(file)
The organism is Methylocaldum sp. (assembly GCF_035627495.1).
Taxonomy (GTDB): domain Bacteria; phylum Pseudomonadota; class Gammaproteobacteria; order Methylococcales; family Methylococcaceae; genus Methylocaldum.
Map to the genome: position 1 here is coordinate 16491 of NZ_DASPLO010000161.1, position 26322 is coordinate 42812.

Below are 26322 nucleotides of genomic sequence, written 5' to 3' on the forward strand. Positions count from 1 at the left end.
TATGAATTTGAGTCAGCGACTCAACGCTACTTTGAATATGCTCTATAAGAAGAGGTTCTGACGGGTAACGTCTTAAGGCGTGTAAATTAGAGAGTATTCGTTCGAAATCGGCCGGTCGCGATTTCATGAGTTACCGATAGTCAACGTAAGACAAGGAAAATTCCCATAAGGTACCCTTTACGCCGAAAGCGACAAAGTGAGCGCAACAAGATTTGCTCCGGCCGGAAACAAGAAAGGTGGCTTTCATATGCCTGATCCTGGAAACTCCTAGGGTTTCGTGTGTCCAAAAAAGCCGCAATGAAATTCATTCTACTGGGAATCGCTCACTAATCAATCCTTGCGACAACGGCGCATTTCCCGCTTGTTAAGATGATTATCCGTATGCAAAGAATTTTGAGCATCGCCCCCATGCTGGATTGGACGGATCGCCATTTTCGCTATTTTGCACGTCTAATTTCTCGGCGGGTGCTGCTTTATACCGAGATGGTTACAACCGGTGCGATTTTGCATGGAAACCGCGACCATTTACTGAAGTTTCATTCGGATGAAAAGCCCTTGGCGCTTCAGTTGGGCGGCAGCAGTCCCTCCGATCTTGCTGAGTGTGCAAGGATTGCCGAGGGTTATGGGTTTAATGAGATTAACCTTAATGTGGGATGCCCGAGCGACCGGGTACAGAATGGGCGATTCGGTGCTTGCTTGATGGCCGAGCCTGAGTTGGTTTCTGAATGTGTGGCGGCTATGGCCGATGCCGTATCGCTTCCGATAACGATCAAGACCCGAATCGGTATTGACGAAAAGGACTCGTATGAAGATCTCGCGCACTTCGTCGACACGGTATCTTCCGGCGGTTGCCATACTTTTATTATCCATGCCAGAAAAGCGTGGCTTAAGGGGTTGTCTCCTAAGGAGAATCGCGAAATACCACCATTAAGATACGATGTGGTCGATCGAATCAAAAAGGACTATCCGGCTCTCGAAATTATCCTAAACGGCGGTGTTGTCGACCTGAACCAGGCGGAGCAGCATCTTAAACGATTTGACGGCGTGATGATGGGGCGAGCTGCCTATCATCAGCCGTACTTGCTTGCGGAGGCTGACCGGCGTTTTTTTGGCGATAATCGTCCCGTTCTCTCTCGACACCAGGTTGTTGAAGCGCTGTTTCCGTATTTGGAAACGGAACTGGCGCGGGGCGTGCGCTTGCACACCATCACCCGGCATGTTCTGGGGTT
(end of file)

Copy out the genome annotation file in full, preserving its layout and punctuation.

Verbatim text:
The organism is Methylocaldum sp. (assembly GCF_035627495.1).
Taxonomy (GTDB): domain Bacteria; phylum Pseudomonadota; class Gammaproteobacteria; order Methylococcales; family Methylococcaceae; genus Methylocaldum.
Map to the genome: position 1 here is coordinate 16491 of NZ_DASPLO010000161.1, position 26322 is coordinate 42812.

Below are 26322 nucleotides of genomic sequence, written 5' to 3' on the forward strand. Positions count from 1 at the left end.
TATGAATTTGAGTCAGCGACTCAACGCTACTTTGAATATGCTCTATAAGAAGAGGTTCTGACGGGTAACGTCTTAAGGCGTGTAAATTAGAGAGTATTCGTTCGAAATCGGCCGGTCGCGATTTCATGAGTTACCGATAGTCAACGTAAGACAAGGAAAATTCCCATAAGGTACCCTTTACGCCGAAAGCGACAAAGTGAGCGCAACAAGATTTGCTCCGGCCGGAAACAAGAAAGGTGGCTTTCATATGCCTGATCCTGGAAACTCCTAGGGTTTCGTGTGTCCAAAAAAGCCGCAATGAAATTCATTCTACTGGGAATCGCTCACTAATCAATCCTTGCGACAACGGCGCATTTCCCGCTTGTTAAGATGATTATCCGTATGCAAAGAATTTTGAGCATCGCCCCCATGCTGGATTGGACGGATCGCCATTTTCGCTATTTTGCACGTCTAATTTCTCGGCGGGTGCTGCTTTATACCGAGATGGTTACAACCGGTGCGATTTTGCATGGAAACCGCGACCATTTACTGAAGTTTCATTCGGATGAAAAGCCCTTGGCGCTTCAGTTGGGCGGCAGCAGTCCCTCCGATCTTGCTGAGTGTGCAAGGATTGCCGAGGGTTATGGGTTTAATGAGATTAACCTTAATGTGGGATGCCCGAGCGACCGGGTACAGAATGGGCGATTCGGTGCTTGCTTGATGGCCGAGCCTGAGTTGGTTTCTGAATGTGTGGCGGCTATGGCCGATGCCGTATCGCTTCCGATAACGATCAAGACCCGAATCGGTATTGACGAAAAGGACTCGTATGAAGATCTCGCGCACTTCGTCGACACGGTATCTTCCGGCGGTTGCCATACTTTTATTATCCATGCCAGAAAAGCGTGGCTTAAGGGGTTGTCTCCTAAGGAGAATCGCGAAATACCACCATTAAGATACGATGTGGTCGATCGAATCAAAAAGGACTATCCGGCTCTCGAAATTATCCTAAACGGCGGTGTTGTCGACCTGAACCAGGCGGAGCAGCATCTTAAACGATTTGACGGCGTGATGATGGGGCGAGCTGCCTATCATCAGCCGTACTTGCTTGCGGAGGCTGACCGGCGTTTTTTTGGCGATAATCGTCCCGTTCTCTCTCGACACCAGGTTGTTGAAGCGCTGTTTCCGTATTTGGAAACGGAACTGGCGCGGGGCGTGCGCTTGCACACCATCACCCGGCATGTTCTGGGGTT